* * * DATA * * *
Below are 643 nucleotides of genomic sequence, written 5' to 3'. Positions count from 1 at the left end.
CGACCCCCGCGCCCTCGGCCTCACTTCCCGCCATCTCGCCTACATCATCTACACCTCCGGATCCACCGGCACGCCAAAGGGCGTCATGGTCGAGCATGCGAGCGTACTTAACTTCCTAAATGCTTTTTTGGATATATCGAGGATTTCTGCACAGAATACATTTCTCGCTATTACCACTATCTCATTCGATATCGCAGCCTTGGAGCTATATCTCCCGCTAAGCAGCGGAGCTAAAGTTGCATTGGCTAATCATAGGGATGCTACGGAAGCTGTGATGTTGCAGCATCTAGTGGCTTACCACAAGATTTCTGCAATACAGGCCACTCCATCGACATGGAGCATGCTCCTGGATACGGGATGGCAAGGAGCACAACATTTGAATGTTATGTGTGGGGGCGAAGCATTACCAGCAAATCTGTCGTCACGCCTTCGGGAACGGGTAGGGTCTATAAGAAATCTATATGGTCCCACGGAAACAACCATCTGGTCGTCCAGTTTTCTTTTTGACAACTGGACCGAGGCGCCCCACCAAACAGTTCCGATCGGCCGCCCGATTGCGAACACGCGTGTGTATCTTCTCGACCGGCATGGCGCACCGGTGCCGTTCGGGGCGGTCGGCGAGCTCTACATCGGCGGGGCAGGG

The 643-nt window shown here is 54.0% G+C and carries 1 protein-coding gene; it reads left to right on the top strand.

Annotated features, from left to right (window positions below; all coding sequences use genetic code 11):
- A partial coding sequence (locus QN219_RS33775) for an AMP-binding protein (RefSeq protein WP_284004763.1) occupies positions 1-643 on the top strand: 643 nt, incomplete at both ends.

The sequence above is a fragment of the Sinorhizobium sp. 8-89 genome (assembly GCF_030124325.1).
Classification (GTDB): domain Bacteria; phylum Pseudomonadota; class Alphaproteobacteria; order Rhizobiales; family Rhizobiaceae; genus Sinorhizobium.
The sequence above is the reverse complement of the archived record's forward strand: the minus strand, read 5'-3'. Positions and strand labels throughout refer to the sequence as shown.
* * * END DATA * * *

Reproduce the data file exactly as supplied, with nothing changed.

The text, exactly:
Below are 643 nucleotides of genomic sequence, written 5' to 3'. Positions count from 1 at the left end.
CGACCCCCGCGCCCTCGGCCTCACTTCCCGCCATCTCGCCTACATCATCTACACCTCCGGATCCACCGGCACGCCAAAGGGCGTCATGGTCGAGCATGCGAGCGTACTTAACTTCCTAAATGCTTTTTTGGATATATCGAGGATTTCTGCACAGAATACATTTCTCGCTATTACCACTATCTCATTCGATATCGCAGCCTTGGAGCTATATCTCCCGCTAAGCAGCGGAGCTAAAGTTGCATTGGCTAATCATAGGGATGCTACGGAAGCTGTGATGTTGCAGCATCTAGTGGCTTACCACAAGATTTCTGCAATACAGGCCACTCCATCGACATGGAGCATGCTCCTGGATACGGGATGGCAAGGAGCACAACATTTGAATGTTATGTGTGGGGGCGAAGCATTACCAGCAAATCTGTCGTCACGCCTTCGGGAACGGGTAGGGTCTATAAGAAATCTATATGGTCCCACGGAAACAACCATCTGGTCGTCCAGTTTTCTTTTTGACAACTGGACCGAGGCGCCCCACCAAACAGTTCCGATCGGCCGCCCGATTGCGAACACGCGTGTGTATCTTCTCGACCGGCATGGCGCACCGGTGCCGTTCGGGGCGGTCGGCGAGCTCTACATCGGCGGGGCAGGG

The 643-nt window shown here is 54.0% G+C and carries 1 protein-coding gene; it reads left to right on the top strand.

Annotated features, from left to right (window positions below; all coding sequences use genetic code 11):
- A partial coding sequence (locus QN219_RS33775) for an AMP-binding protein (RefSeq protein WP_284004763.1) occupies positions 1-643 on the top strand: 643 nt, incomplete at both ends.

The sequence above is a fragment of the Sinorhizobium sp. 8-89 genome (assembly GCF_030124325.1).
Classification (GTDB): domain Bacteria; phylum Pseudomonadota; class Alphaproteobacteria; order Rhizobiales; family Rhizobiaceae; genus Sinorhizobium.
The sequence above is the reverse complement of the archived record's forward strand: the minus strand, read 5'-3'. Positions and strand labels throughout refer to the sequence as shown.